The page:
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Putin’s Media Struggle to Deal With HBO’s Chernobyl

The fact that an American, not a Russian, TV channel told the story about our own heroes is a source of shame for pro-Kremlin media.

Chernobyl / HBO

Читайте русскую версию здесь.

It seems every major Russian media outlet had to chime in about the “Chernobyl” TV series by HBO. Although the foreign program airs only online to paying viewers, the show has become something of a national sensation in Russia where the pro-Kremlin media have launched a mini-crusade against it.

Komsomolskaya Pravda (KP), Russia’s most popular newspaper, raised suspicions that competitors of state-atomic center Rosatom were using the series to tarnish this country’s image as a nuclear power.

Argumenty i Fakty, a newspaper popular among the elderly, dismissed the show as “a caricature and not the truth.”

“The only things missing are the bears and accordions!” quipped Stanislav Natanzon, lead anchor of Rossia 24, one of the country’s main news channels. He pointed to shots showing modern storm windows on a building in Pripyat — that are only visible if you greatly enlarge the image — as evidence of shoddy filmmaking. However, critics of the series found fault with more than just minor details.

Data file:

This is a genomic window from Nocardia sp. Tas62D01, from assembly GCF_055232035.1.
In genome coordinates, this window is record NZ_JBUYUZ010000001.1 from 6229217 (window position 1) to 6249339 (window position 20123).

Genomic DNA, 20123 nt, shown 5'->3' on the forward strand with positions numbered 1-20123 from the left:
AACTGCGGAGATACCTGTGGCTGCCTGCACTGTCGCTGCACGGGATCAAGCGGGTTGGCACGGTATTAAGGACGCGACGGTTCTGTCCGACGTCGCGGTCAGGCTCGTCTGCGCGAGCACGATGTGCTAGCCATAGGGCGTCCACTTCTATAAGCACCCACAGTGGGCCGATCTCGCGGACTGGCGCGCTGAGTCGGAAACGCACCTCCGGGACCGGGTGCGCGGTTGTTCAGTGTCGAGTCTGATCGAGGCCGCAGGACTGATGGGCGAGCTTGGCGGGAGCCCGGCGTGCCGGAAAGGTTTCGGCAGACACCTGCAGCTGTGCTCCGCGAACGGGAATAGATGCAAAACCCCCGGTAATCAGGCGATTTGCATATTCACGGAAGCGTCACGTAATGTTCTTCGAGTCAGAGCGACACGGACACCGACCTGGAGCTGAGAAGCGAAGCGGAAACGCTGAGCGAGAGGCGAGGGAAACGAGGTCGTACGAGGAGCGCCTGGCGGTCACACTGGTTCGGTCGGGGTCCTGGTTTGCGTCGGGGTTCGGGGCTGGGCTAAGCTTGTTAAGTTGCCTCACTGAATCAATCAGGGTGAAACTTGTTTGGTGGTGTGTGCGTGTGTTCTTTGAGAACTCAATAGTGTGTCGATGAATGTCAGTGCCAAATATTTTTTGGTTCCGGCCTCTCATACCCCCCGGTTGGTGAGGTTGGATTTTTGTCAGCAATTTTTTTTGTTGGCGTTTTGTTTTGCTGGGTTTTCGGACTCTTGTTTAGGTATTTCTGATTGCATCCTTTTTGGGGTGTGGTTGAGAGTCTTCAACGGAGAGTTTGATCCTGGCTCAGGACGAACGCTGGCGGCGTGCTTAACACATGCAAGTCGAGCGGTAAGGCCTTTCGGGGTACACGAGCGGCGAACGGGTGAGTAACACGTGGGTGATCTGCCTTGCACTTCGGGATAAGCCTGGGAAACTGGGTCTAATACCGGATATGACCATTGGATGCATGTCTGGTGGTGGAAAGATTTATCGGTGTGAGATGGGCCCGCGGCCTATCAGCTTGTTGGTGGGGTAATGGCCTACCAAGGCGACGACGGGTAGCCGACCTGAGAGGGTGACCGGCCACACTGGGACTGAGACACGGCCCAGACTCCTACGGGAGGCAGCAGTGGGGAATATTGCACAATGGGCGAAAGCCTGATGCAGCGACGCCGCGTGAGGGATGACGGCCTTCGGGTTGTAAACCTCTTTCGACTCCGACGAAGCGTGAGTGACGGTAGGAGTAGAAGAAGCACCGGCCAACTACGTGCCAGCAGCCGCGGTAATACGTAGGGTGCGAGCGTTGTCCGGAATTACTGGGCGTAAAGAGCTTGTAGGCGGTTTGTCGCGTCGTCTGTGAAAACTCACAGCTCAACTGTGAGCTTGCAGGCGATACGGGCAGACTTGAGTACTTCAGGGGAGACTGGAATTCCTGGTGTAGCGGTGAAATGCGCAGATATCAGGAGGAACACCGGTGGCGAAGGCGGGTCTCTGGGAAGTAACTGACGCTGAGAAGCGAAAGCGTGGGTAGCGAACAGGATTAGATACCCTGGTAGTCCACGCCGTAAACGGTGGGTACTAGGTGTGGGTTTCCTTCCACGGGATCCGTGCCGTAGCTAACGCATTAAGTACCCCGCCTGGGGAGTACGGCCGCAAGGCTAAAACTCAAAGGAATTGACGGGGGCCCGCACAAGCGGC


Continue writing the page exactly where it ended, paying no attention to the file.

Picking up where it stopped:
Chernobyl / HBO
Chernobyl / HBO

"The scientist Valery Legasov not only led the government’s response to the Chernobyl disaster, he was also openly critical of its management of the nuclear industry." 

In his show, the Rossia 24 anchor pointed out a major article published by KP, arguing that the HBO series was wrong to suggest that the Soviet authorities were afraid to admit their mistakes and that this reluctance led to terrible consequences.

Legasov’s article in the country’s leading newspaper, the anchor says, proves this was not the case, undermining one of the main theses of the show.

Unfortunately, however, state-controlled media often tries unmask one set of lies with the help of another. It is true that Legasov did write such an article for KP in 1987, but the editors didn’t like it and refused to publish the piece.

Legasov was at wit's end by this time: the Academy of Sciences had rejected his ideas and Soviet leader Mikhail Gorbachev had refused to award him the honorary title of Hero of Socialist Labor (although he did bestow it upon others who worked with Legasov in Chernobyl).

Following a meeting at the Academy of Sciences, Legasov hung himself. Two weeks after his death, KP reversed its decision and published Legasov’s article in 1988.

“Chernobyl” is relatively historically accurate and the filmmakers devote a great deal of attention to detail. Nonetheless, I expect that the airing of the final installment will spur a fresh wave of unfounded criticism.

Ultra pro-Soviet columnist Anatoly Vasserman offered what is probably the most candid of all the reviews leveled against the show: “If Anglo-Saxons film something about Russians,” he said, “it definitely will not correspond to the truth.”

In so saying, he spared himself the need to look for hidden storm windows or other historical inaccuracies. “Those people always get it wrong. ‘Nuff said.”